The novel isn't available at the U.N. bookshop. But its underlying plot has been advanced, some would argue, by the U.N. signing ceremony last Thursday, announcing a new International Criminal Court with jurisdiction to pursue heads of state. The new court claims to exercise universal jurisdiction over the laws of war, as well as crimes against humanity, even against countries that haven't ratified the treaty.

Most of our NATO allies are joining the court. This may stem from the European belief that law is largely symbolic, and that military deterrence can be left to the Americans. With 220,000 troops deployed overseas, the U.S. has been more skeptical of the court and its claims -- and rightly so.

ICC enthusiasts fail to admit that the law of armed conflict is more indeterminate than they would like. There are indeed some clear-cut taboos acknowledged by all honorable members of the profession of arms. The enemy's soldiers must be permitted to surrender, so long as the circumstances are safe. Battlefield prisoners cannot be abused. But there are other questions in warfighting that are more contentious, especially against unconventional adversaries and with changing technology.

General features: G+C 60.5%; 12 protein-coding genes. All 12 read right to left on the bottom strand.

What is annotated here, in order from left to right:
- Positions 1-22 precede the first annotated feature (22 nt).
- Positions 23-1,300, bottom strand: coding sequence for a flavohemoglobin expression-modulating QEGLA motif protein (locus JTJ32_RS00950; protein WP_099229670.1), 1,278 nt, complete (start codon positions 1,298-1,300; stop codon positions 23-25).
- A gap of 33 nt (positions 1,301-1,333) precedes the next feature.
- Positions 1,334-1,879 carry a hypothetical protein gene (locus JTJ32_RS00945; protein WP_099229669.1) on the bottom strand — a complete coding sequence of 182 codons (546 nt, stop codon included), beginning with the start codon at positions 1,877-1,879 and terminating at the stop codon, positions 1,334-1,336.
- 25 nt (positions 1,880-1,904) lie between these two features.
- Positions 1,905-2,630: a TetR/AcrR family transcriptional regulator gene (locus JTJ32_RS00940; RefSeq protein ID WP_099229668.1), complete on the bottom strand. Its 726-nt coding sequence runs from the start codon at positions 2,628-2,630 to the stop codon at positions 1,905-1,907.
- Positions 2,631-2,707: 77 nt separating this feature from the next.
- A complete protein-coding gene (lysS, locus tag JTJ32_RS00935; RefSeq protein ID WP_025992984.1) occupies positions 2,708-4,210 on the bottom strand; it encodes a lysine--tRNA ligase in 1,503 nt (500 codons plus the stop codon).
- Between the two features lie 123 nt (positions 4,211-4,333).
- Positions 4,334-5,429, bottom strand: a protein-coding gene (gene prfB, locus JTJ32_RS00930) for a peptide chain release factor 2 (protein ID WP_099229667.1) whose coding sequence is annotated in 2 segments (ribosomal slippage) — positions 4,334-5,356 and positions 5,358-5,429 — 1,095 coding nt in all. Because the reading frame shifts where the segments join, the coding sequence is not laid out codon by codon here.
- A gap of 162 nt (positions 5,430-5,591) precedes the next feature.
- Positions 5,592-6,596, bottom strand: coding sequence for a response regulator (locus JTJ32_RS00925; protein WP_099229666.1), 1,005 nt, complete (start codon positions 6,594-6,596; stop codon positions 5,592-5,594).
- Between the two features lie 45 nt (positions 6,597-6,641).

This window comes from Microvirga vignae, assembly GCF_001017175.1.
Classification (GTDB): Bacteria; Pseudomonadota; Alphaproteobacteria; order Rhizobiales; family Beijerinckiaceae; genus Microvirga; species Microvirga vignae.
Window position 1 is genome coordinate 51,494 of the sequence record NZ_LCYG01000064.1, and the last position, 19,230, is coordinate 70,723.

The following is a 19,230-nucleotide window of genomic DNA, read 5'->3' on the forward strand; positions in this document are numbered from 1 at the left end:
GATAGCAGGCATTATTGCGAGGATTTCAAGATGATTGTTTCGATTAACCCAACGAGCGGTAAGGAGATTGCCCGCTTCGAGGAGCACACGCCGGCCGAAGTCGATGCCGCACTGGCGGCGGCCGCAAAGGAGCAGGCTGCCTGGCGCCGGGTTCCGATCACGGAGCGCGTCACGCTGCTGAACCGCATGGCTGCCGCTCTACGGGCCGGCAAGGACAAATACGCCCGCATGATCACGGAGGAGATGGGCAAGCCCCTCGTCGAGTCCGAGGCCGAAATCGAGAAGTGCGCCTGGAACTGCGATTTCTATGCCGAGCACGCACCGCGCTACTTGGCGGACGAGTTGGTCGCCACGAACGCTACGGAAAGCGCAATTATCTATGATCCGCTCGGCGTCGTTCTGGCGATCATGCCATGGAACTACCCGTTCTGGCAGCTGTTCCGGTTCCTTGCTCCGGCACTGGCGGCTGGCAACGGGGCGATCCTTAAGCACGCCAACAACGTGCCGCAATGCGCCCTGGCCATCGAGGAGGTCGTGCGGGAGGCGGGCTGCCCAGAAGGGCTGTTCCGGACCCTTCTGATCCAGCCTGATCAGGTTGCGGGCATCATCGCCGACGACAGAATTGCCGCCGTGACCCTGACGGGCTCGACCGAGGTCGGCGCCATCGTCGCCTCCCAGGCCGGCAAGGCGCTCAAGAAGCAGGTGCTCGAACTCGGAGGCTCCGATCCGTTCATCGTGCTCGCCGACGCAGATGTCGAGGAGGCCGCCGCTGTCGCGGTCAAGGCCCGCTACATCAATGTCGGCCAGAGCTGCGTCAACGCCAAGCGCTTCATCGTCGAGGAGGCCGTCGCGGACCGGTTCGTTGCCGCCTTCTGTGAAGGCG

For example, the principles of "discrimination" and "proportionality" require that one distinguish between military and civilian targets, and avoid undue civilian harm. In World War II, bridges, ports, oil depots, refineries, and electrical plants were considered valid targets because they contributed to the war effort. But in Kosovo, one saw how the ground could shift. Yugoslavia sued in the World Court charging that NATO's attack on infrastructure unduly burdened civilians and was illegal. Other war crimes alleged included the Allied use of uranium-tipped weapons -- even though a jacket of depleted uranium is the standard way to penetrate the hard skin of tanks and armored personnel carriers -- as well as the scatter of unexploded ordnance. They even claimed that NATO planes were in the wrong for flying above 15,000 feet.

The U.S. eluded the Yugoslav suit on jurisdictional grounds, but the case is still pending against some of our allies. It is not surprising that Washington is reluctant to have its warfighting methods controlled by law professors and foreign magistrates appointed to a new international criminal court.